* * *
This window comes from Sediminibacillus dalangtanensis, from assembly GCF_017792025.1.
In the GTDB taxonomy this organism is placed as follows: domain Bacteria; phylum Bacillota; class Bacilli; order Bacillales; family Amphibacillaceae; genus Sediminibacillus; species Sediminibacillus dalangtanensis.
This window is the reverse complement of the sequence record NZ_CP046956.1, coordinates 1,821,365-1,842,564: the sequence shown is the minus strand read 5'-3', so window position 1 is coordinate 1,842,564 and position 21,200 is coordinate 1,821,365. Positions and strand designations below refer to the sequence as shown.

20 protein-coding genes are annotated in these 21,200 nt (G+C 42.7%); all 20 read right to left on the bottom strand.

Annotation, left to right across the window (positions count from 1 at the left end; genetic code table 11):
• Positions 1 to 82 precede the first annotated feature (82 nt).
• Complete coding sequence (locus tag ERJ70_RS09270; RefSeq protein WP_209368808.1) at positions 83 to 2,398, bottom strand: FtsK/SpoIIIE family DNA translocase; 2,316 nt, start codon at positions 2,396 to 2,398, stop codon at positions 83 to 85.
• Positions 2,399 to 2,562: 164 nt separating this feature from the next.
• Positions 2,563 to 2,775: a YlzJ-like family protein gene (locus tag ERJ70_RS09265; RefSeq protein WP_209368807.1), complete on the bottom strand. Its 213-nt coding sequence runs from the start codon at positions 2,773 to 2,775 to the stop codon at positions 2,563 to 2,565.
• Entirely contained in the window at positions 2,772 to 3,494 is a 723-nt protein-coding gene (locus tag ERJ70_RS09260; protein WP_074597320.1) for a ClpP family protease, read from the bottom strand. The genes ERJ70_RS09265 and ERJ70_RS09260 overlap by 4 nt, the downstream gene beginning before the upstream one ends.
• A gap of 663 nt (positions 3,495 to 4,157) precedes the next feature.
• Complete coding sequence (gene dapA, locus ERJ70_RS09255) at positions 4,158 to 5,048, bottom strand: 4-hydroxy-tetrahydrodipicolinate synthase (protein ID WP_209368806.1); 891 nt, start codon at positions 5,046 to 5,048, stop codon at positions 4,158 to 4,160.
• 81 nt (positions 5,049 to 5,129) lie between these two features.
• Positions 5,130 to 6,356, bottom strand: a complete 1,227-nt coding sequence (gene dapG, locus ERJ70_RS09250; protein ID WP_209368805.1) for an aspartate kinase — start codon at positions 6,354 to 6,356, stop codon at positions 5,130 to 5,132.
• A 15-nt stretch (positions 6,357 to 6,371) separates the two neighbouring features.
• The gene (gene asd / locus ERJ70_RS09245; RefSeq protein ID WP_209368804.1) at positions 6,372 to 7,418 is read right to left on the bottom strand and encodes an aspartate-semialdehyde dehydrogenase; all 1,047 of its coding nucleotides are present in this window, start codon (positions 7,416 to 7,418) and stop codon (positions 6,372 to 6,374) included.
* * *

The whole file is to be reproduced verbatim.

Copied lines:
This window comes from Sediminibacillus dalangtanensis, from assembly GCF_017792025.1.
In the GTDB taxonomy this organism is placed as follows: domain Bacteria; phylum Bacillota; class Bacilli; order Bacillales; family Amphibacillaceae; genus Sediminibacillus; species Sediminibacillus dalangtanensis.
This window is the reverse complement of the sequence record NZ_CP046956.1, coordinates 1,821,365-1,842,564: the sequence shown is the minus strand read 5'-3', so window position 1 is coordinate 1,842,564 and position 21,200 is coordinate 1,821,365. Positions and strand designations below refer to the sequence as shown.

20 protein-coding genes are annotated in these 21,200 nt (G+C 42.7%); all 20 read right to left on the bottom strand.

Annotation, left to right across the window (positions count from 1 at the left end; genetic code table 11):
• Positions 1 to 82 precede the first annotated feature (82 nt).
• Complete coding sequence (locus tag ERJ70_RS09270; RefSeq protein WP_209368808.1) at positions 83 to 2,398, bottom strand: FtsK/SpoIIIE family DNA translocase; 2,316 nt, start codon at positions 2,396 to 2,398, stop codon at positions 83 to 85.
• Positions 2,399 to 2,562: 164 nt separating this feature from the next.
• Positions 2,563 to 2,775: a YlzJ-like family protein gene (locus tag ERJ70_RS09265; RefSeq protein WP_209368807.1), complete on the bottom strand. Its 213-nt coding sequence runs from the start codon at positions 2,773 to 2,775 to the stop codon at positions 2,563 to 2,565.
• Entirely contained in the window at positions 2,772 to 3,494 is a 723-nt protein-coding gene (locus tag ERJ70_RS09260; protein WP_074597320.1) for a ClpP family protease, read from the bottom strand. The genes ERJ70_RS09265 and ERJ70_RS09260 overlap by 4 nt, the downstream gene beginning before the upstream one ends.
• A gap of 663 nt (positions 3,495 to 4,157) precedes the next feature.
• Complete coding sequence (gene dapA, locus ERJ70_RS09255) at positions 4,158 to 5,048, bottom strand: 4-hydroxy-tetrahydrodipicolinate synthase (protein ID WP_209368806.1); 891 nt, start codon at positions 5,046 to 5,048, stop codon at positions 4,158 to 4,160.
• 81 nt (positions 5,049 to 5,129) lie between these two features.
• Positions 5,130 to 6,356, bottom strand: a complete 1,227-nt coding sequence (gene dapG, locus ERJ70_RS09250; protein ID WP_209368805.1) for an aspartate kinase — start codon at positions 6,354 to 6,356, stop codon at positions 5,130 to 5,132.
• A 15-nt stretch (positions 6,357 to 6,371) separates the two neighbouring features.
• The gene (gene asd / locus ERJ70_RS09245; RefSeq protein ID WP_209368804.1) at positions 6,372 to 7,418 is read right to left on the bottom strand and encodes an aspartate-semialdehyde dehydrogenase; all 1,047 of its coding nucleotides are present in this window, start codon (positions 7,416 to 7,418) and stop codon (positions 6,372 to 6,374) included.